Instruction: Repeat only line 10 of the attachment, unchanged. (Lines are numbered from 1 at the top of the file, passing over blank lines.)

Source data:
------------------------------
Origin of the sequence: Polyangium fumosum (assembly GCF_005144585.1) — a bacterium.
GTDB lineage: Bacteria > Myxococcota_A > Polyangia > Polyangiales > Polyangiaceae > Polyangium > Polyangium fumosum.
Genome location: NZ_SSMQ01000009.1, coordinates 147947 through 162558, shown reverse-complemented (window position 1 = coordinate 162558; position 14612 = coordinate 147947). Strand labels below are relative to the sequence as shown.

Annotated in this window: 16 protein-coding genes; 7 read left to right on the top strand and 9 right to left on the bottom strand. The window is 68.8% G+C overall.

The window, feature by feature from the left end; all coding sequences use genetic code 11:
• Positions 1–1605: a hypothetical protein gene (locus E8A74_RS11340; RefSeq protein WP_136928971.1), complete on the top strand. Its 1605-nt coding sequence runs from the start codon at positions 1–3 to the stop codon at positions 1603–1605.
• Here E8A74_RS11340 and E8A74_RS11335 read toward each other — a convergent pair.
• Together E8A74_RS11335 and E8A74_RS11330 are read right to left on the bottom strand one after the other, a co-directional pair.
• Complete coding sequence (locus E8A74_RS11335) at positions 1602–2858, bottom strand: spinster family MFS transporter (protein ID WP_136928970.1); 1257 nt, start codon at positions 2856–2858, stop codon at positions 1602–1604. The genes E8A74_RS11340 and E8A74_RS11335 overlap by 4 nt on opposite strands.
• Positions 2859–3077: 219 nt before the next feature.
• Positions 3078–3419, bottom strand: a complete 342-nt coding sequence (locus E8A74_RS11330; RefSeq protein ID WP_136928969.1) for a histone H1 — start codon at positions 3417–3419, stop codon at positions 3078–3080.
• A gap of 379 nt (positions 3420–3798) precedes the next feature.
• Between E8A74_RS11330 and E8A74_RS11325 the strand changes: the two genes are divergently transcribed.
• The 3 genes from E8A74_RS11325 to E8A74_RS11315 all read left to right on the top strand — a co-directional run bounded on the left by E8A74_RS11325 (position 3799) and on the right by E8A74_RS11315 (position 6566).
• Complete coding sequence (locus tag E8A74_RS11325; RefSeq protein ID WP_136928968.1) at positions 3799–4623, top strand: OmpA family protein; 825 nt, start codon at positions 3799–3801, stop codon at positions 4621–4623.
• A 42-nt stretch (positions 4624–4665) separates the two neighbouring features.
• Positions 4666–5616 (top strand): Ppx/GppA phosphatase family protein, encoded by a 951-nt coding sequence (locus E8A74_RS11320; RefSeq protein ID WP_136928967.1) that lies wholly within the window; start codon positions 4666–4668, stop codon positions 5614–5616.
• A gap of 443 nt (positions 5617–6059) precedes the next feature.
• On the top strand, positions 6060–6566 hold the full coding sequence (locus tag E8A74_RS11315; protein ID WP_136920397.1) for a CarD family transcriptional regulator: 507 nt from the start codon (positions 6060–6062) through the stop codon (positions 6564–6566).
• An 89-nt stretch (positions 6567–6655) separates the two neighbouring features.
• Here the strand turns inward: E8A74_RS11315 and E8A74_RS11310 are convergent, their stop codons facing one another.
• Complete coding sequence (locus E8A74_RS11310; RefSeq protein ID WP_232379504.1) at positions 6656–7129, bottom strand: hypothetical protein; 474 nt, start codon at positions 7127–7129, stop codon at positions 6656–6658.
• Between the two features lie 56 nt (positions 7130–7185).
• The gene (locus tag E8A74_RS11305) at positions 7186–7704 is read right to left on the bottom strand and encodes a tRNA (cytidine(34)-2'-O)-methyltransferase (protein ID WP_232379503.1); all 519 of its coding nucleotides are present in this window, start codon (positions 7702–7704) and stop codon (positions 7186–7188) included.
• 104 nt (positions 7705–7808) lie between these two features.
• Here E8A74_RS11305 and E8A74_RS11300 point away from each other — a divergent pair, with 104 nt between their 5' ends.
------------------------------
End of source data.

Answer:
• Positions 2859–3077: 219 nt before the next feature.